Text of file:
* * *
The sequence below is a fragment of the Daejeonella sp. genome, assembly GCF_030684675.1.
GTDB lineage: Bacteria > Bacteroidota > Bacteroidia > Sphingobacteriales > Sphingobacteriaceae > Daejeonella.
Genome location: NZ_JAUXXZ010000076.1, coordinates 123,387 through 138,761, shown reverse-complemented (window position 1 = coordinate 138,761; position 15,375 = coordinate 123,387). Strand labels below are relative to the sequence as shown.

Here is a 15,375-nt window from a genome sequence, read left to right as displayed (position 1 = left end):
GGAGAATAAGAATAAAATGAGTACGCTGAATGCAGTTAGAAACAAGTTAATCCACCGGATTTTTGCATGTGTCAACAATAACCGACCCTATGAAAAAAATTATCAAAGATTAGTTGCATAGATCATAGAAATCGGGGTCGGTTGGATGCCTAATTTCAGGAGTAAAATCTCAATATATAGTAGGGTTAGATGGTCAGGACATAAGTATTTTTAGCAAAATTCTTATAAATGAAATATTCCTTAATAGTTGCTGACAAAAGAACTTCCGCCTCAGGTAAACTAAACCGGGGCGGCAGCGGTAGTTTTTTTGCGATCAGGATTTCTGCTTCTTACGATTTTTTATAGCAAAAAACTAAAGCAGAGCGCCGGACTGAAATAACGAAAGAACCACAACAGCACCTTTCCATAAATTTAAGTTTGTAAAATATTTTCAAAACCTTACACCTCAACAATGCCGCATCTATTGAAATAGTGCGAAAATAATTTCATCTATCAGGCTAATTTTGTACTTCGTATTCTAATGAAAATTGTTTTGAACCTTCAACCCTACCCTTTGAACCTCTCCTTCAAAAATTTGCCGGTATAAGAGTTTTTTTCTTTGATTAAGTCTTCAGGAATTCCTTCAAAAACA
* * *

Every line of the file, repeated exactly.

The sequence below is a fragment of the Daejeonella sp. genome, assembly GCF_030684675.1.
GTDB lineage: Bacteria > Bacteroidota > Bacteroidia > Sphingobacteriales > Sphingobacteriaceae > Daejeonella.
Genome location: NZ_JAUXXZ010000076.1, coordinates 123,387 through 138,761, shown reverse-complemented (window position 1 = coordinate 138,761; position 15,375 = coordinate 123,387). Strand labels below are relative to the sequence as shown.

Here is a 15,375-nt window from a genome sequence, read left to right as displayed (position 1 = left end):
GGAGAATAAGAATAAAATGAGTACGCTGAATGCAGTTAGAAACAAGTTAATCCACCGGATTTTTGCATGTGTCAACAATAACCGACCCTATGAAAAAAATTATCAAAGATTAGTTGCATAGATCATAGAAATCGGGGTCGGTTGGATGCCTAATTTCAGGAGTAAAATCTCAATATATAGTAGGGTTAGATGGTCAGGACATAAGTATTTTTAGCAAAATTCTTATAAATGAAATATTCCTTAATAGTTGCTGACAAAAGAACTTCCGCCTCAGGTAAACTAAACCGGGGCGGCAGCGGTAGTTTTTTTGCGATCAGGATTTCTGCTTCTTACGATTTTTTATAGCAAAAAACTAAAGCAGAGCGCCGGACTGAAATAACGAAAGAACCACAACAGCACCTTTCCATAAATTTAAGTTTGTAAAATATTTTCAAAACCTTACACCTCAACAATGCCGCATCTATTGAAATAGTGCGAAAATAATTTCATCTATCAGGCTAATTTTGTACTTCGTATTCTAATGAAAATTGTTTTGAACCTTCAACCCTACCCTTTGAACCTCTCCTTCAAAAATTTGCCGGTATAAGAGTTTTTTTCTTTGATTAAGTCTTCAGGAATTCCTTCAAAAACA